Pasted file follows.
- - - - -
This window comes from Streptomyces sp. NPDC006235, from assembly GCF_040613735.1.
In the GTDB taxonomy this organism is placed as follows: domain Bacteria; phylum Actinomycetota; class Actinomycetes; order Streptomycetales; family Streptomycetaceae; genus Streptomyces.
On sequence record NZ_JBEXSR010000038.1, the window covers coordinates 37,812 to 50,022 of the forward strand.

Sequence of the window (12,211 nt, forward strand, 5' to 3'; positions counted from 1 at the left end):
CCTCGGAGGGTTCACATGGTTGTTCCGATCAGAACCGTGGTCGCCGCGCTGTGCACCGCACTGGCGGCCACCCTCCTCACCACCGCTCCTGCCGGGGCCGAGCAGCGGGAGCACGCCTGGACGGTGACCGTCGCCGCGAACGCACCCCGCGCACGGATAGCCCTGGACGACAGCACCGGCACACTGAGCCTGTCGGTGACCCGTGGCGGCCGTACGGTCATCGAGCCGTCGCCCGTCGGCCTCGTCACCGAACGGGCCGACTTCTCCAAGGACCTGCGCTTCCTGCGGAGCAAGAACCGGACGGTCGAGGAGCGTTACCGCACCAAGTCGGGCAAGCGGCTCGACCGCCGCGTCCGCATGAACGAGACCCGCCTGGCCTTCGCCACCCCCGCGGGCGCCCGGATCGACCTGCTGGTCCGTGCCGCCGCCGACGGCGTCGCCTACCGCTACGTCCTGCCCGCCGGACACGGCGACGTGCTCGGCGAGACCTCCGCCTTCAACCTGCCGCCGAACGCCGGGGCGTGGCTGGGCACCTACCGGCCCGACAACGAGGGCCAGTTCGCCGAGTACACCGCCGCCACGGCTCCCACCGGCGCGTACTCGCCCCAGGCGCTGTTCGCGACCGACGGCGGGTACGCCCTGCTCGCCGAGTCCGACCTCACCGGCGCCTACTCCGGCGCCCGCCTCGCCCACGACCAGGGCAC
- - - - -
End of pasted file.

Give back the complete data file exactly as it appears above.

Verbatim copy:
This window comes from Streptomyces sp. NPDC006235, from assembly GCF_040613735.1.
In the GTDB taxonomy this organism is placed as follows: domain Bacteria; phylum Actinomycetota; class Actinomycetes; order Streptomycetales; family Streptomycetaceae; genus Streptomyces.
On sequence record NZ_JBEXSR010000038.1, the window covers coordinates 37,812 to 50,022 of the forward strand.

Sequence of the window (12,211 nt, forward strand, 5' to 3'; positions counted from 1 at the left end):
CCTCGGAGGGTTCACATGGTTGTTCCGATCAGAACCGTGGTCGCCGCGCTGTGCACCGCACTGGCGGCCACCCTCCTCACCACCGCTCCTGCCGGGGCCGAGCAGCGGGAGCACGCCTGGACGGTGACCGTCGCCGCGAACGCACCCCGCGCACGGATAGCCCTGGACGACAGCACCGGCACACTGAGCCTGTCGGTGACCCGTGGCGGCCGTACGGTCATCGAGCCGTCGCCCGTCGGCCTCGTCACCGAACGGGCCGACTTCTCCAAGGACCTGCGCTTCCTGCGGAGCAAGAACCGGACGGTCGAGGAGCGTTACCGCACCAAGTCGGGCAAGCGGCTCGACCGCCGCGTCCGCATGAACGAGACCCGCCTGGCCTTCGCCACCCCCGCGGGCGCCCGGATCGACCTGCTGGTCCGTGCCGCCGCCGACGGCGTCGCCTACCGCTACGTCCTGCCCGCCGGACACGGCGACGTGCTCGGCGAGACCTCCGCCTTCAACCTGCCGCCGAACGCCGGGGCGTGGCTGGGCACCTACCGGCCCGACAACGAGGGCCAGTTCGCCGAGTACACCGCCGCCACGGCTCCCACCGGCGCGTACTCGCCCCAGGCGCTGTTCGCGACCGACGGCGGGTACGCCCTGCTCGCCGAGTCCGACCTCACCGGCGCCTACTCCGGCGCCCGCCTCGCCCACGACCAGGGCAC